US Vice president Pence reassures Japan as North Korea threatens 'weekly' tests

Nick Mcbride
April 19, 2017

During the presidential election, Trump in stump speeches railed against China, vowing to label the world's second-largest economy a currency manipulator on day one in office and impose tariffs to force the country to negotiate a better trade deal. North Korea's nuclear and missile development dominated the agenda on his first stop in South Korea.

The last time Wu visited Pyongyang, in early February a year ago, his job was to urge restraint after North Korea announced a plan to put a satellite into orbit with a long-range rocket. Capping the arsenal at its current stage is one of the more palatable among several unpalatable options, US and Chinese experts say. Pressure on North Korea is crucial, he said.

For example, before the TPP took effect in 2012, South Korea's trade surplus against the United States stood at $11.6 billion at end-2011.

Tensions with the country, ruled by Kim Jong-un, have escalated in the last few days after North Korea said it would conduct weekly missile tests and warned that an "all-out war" would result from and U.S. military action against it.

For weeks Washington has pushed the view that Beijing is the key to solving the North Korean nuclear problem. As Vice President Pence said yesterday, the "era of strategic patience is over".

Following a meeting with Japanese Prime Minister Shinzo Abe, Pence said he had reassured Japan of US commitment to a denuclearized Korean Peninsula.

Pence's economic discussions in Tokyo will be closely watched to see how hard a line Washington is prepared to take on trade.

President Trump denied he's softened his position on China to gain its help in curbing North Korea's increasing military provocations.

He added that his company has "no way to monitor and approve the use of the trucks by North Korea".

On Monday, Pence traveled to the tense Demilitarized Zone dividing North and South Korea, where he warned North Korea's leaders that after years of testing the USA and South Korea with its nuclear ambitions, "the era of strategic patience is over". It has repeatedly called for talks while appearing increasingly frustrated with the North.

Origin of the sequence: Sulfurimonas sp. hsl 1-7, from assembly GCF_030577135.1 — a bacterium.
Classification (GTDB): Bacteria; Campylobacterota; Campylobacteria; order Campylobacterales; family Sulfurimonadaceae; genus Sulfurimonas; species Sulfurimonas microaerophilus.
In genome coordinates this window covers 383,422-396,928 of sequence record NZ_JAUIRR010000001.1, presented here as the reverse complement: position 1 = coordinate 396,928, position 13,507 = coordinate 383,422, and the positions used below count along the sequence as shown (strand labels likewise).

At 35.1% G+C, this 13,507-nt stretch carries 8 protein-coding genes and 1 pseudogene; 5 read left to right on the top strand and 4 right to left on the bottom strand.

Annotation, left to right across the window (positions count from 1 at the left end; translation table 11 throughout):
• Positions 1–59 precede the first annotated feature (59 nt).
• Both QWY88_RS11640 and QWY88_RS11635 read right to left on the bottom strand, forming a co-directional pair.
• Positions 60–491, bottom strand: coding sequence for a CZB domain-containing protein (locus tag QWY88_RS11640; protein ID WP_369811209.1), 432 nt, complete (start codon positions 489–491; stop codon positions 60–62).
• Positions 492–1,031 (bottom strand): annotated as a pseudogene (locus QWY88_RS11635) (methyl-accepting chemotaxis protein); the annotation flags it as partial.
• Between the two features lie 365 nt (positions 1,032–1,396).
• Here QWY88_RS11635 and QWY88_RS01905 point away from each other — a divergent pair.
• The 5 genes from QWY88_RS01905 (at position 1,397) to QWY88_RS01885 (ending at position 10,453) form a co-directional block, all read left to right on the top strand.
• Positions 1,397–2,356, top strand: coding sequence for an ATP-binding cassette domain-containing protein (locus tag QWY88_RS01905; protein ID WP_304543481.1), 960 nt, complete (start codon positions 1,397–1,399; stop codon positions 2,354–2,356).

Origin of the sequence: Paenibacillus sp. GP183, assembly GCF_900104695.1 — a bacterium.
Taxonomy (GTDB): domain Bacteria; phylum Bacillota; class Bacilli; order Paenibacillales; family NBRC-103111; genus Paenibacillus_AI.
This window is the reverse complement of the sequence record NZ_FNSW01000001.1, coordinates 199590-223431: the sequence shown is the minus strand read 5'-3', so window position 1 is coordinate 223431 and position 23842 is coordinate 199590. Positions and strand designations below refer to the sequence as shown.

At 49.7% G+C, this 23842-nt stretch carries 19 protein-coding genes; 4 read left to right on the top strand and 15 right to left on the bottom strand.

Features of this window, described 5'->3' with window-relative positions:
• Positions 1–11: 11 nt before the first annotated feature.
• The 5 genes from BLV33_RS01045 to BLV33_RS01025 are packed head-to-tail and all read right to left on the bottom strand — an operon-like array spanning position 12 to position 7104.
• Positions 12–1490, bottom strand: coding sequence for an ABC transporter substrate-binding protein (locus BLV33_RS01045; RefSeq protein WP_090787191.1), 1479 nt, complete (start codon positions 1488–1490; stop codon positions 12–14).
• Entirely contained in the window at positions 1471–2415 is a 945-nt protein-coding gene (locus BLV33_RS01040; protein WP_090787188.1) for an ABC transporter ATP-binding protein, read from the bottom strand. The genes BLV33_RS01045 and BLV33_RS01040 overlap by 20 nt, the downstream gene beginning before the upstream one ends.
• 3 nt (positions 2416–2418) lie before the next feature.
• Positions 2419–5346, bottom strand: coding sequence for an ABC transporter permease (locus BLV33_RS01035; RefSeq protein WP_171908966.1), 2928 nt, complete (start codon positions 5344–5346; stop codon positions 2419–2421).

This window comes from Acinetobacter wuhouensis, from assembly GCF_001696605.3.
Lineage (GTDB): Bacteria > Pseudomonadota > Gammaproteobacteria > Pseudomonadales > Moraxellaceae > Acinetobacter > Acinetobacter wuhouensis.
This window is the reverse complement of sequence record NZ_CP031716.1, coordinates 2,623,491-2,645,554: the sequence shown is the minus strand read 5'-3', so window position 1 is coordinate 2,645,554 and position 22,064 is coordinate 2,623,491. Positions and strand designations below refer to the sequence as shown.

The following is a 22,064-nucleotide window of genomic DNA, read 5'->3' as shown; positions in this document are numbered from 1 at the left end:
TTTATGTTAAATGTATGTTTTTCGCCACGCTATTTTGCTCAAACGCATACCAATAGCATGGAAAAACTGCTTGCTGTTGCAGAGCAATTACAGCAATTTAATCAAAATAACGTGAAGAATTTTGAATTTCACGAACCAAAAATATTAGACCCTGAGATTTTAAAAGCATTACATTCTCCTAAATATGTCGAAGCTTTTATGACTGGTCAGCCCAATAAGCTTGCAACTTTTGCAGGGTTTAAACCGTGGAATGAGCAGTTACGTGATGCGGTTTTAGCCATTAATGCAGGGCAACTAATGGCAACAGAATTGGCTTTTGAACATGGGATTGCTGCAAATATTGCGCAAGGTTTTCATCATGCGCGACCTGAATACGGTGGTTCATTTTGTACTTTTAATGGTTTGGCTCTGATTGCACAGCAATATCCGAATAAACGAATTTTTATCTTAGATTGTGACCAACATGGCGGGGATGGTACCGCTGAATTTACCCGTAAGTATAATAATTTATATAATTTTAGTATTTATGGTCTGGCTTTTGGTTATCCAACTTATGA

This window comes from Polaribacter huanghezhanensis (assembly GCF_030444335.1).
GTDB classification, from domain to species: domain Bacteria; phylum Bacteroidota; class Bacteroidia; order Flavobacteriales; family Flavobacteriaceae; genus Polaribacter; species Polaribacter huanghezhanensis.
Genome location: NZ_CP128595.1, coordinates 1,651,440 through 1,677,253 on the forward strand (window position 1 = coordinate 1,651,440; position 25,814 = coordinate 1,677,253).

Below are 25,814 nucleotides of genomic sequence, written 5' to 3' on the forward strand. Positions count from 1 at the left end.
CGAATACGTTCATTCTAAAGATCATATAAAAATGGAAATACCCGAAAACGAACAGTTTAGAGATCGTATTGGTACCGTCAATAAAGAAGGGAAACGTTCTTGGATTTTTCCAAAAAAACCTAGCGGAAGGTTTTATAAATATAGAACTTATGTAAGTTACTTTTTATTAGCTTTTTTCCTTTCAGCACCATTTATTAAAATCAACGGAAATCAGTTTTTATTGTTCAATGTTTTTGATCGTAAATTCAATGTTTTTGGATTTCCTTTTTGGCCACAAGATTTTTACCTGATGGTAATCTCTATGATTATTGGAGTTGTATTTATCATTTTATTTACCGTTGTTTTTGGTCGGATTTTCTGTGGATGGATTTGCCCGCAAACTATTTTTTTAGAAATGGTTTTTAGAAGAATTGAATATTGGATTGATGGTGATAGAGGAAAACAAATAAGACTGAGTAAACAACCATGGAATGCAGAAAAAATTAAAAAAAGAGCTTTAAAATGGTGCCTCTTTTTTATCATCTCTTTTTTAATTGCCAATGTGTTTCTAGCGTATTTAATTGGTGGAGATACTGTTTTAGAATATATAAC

But Mr. Pence said the remarks were actually encouraging.

At a news conference at the United Nations on Monday, North Korea's permanent representative Ambassador Kim In-ryong, condemned the USA missile strikes in Syria, which targeted an air base after a suspected chemical attack by the government. "We have a lot of power with China".

China and North Korea maintain "normal contacts, including normal business contacts", said Chinese Foreign Ministry spokesman Lu Kang, when asked about the trucks.

It comes as the autocratic country vowed to continue carrying out missile tests on a weekly basis and threatened "all out war" if the United States takes military action.

It has said it has developed a missile that can strike the mainland United States, but officials and experts believe it is some time away from mastering the necessary technology, including miniaturizing a nuclear warhead. "The deputy ambassador says it sounds like you and the administration are insisting on gangster-like logic".

Trump entered the meeting talking tough.

The North's news agency KCNA on Monday published Kim Jong-un's letter to Syrian president Bashar al-Assad.

"North Korea has vastly increased the threat that it poses to the region and global peace, so any rise in tensions is entirely due to the provocative behaviour of North Korea", Ms Bishop said.

China banned imports of North Korean coal on February 26, cutting off its most important export and Chinese media has raised the possibility of restricting oil shipments to the North if it unleashed more provocations. But Pence expressed impatience with the unwillingness of the North to move toward ridding itself of nuclear weapons and ballistic missiles.

Other reports by VgToday

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